• Explain the conversion rule for converting exposure factors from routine non-cast extremity to a cast.

• Summarize use of compensating filters for toe and foot projections.

• Discuss weight-bearing foot and ankle projections.

• Explain pediatric projections used for congenital Talipes equinovarus.

• Discuss in detail the ankle mortise joint.

• Summarize pathologies of the lower extremity.

• Select appropriate exposure factors for all essential projections simulated in the lab.

• Indicate proper radiation protection.

• Describe evaluation criteria for producing diagnostic radiographs of the toe, foot, calcaneus, and ankle.

• Demonstrate with competence, toe, foot, calcaneus, and ankle. radiographic procedures through lab simulations.

Unit 8 - Lower Leg, Knee, Intercondylar Fossa and Femur: anatomy, positioning, and procedures.

• Identify anatomy, articulations, and anatomical relationships of the lower leg, knee, intercondylar fossa, and femur.

• Discuss pelvic thickness and central ray angles for AP knee radiographs.

• Describe the anatomic structures best demonstrated on specific projections.

• List all special projections of the patella.

• State joint classifications and movement types of the lower extremity.

• Discuss the weight-bearing knee projections, both AP and PA.

• Summarize the standing projection of the hips, knees, and ankles for extremity alignment and length measurement.

• Summarize pathologies of the lower extremity.

• Select appropriate exposure factors for all essential projections simulated in the lab. • Indicate proper radiation protection.

• Describe evaluation criteria for producing diagnostic radiographs of the lower leg, knee, intercondylar fossa, and femur.

• Demonstrate with competence, lower leg, knee, intercondylar fossa, and femur. radiographic procedures through lab simulations.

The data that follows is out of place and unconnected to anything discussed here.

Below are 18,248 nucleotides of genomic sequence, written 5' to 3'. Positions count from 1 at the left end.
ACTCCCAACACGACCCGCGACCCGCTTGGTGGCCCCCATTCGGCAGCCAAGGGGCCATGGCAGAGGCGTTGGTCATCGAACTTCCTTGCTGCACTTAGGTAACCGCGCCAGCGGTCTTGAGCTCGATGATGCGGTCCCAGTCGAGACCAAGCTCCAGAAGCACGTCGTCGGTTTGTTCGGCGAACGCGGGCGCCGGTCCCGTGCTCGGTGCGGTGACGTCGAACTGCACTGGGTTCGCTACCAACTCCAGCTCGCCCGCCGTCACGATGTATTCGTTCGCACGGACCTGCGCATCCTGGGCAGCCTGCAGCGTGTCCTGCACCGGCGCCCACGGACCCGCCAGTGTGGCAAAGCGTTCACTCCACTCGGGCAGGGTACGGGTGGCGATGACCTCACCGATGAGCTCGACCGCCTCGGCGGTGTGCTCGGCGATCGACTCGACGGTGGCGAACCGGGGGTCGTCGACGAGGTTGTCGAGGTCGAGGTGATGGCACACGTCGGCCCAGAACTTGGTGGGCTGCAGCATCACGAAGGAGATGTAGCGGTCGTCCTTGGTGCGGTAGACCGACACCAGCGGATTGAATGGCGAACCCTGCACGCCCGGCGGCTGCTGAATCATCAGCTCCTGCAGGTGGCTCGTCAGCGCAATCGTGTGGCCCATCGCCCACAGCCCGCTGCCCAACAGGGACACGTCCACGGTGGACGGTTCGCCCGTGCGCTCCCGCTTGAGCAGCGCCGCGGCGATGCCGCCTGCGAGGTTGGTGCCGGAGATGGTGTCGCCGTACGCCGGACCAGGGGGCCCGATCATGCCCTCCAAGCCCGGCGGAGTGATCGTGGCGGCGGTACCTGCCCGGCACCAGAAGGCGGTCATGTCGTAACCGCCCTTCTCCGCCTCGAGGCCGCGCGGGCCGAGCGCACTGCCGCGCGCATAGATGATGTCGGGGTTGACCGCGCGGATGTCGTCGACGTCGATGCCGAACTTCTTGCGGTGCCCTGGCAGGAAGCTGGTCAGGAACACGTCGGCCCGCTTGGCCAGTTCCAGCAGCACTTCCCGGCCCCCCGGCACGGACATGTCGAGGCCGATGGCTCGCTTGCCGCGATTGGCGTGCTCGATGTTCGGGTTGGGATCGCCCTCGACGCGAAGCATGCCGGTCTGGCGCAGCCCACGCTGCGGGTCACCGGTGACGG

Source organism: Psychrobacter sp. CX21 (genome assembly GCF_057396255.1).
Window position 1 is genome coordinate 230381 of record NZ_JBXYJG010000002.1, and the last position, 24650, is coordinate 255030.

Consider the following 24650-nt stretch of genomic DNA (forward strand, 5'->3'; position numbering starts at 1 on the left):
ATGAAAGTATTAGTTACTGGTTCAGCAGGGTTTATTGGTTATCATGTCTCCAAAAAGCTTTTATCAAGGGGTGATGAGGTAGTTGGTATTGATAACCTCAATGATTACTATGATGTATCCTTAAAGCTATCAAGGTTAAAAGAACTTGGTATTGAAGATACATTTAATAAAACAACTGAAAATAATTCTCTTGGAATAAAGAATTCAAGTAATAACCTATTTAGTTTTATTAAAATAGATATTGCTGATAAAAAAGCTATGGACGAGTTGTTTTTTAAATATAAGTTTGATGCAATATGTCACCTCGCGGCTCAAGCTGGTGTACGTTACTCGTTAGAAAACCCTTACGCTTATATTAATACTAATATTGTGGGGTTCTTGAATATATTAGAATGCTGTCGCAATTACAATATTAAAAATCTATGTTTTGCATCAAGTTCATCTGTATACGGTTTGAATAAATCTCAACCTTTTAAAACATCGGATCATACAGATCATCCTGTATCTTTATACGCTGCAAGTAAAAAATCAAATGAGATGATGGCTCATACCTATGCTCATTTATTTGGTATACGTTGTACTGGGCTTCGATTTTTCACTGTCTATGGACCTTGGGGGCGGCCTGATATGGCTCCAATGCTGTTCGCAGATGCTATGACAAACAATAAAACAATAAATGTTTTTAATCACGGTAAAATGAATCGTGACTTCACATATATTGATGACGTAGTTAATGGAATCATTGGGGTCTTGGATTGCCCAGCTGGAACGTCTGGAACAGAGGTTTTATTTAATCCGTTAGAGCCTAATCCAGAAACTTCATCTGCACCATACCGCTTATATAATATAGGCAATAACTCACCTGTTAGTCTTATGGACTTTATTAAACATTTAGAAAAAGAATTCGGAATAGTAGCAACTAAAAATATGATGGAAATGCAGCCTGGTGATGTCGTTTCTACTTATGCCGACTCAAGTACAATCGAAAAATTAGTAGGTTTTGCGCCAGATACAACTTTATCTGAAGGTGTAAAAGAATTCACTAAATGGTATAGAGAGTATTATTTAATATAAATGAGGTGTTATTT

Unit 9 - Pelvis and Proximal Femora to include Hip, Acetabulum, and Anterior Pelvic Bones: anatomy, positioning, and procedures.

• Identify anatomy, articulations, and anatomical relationships of the pelvis and proximal femora

• Distinguish between pelvis and proximal femora anatomy.  

• Identify the six positioning landmarks of the pelvic girdle.

• List the two divisions of the pelvic girdle and describe the structural and functional differences of these two divisions.

• Describe the joint classifications and movement types for the joints of the pelvic girdle.

• List the differences of the android and gynecoid pelvis.

• Summarize alternative positioning landmarks that can used instead of the pubic symphysis.

• Discuss how foot position impacts the AP pelvis.

• Relate grid use and the cross-table lateral hip projection.

• Summarize pathologies of the lower extremity.

• Select appropriate exposure factors for all essential projections simulated in the lab.

• Indicate proper radiation protection.

• Describe evaluation criteria for producing diagnostic radiographs of the hip, pelvis, acetabulum, and anterior pelvic bones.

• Demonstrate with competence, hip, pelvis, acetabulum, and anterior pelvic bones radiographic procedures through lab simulations.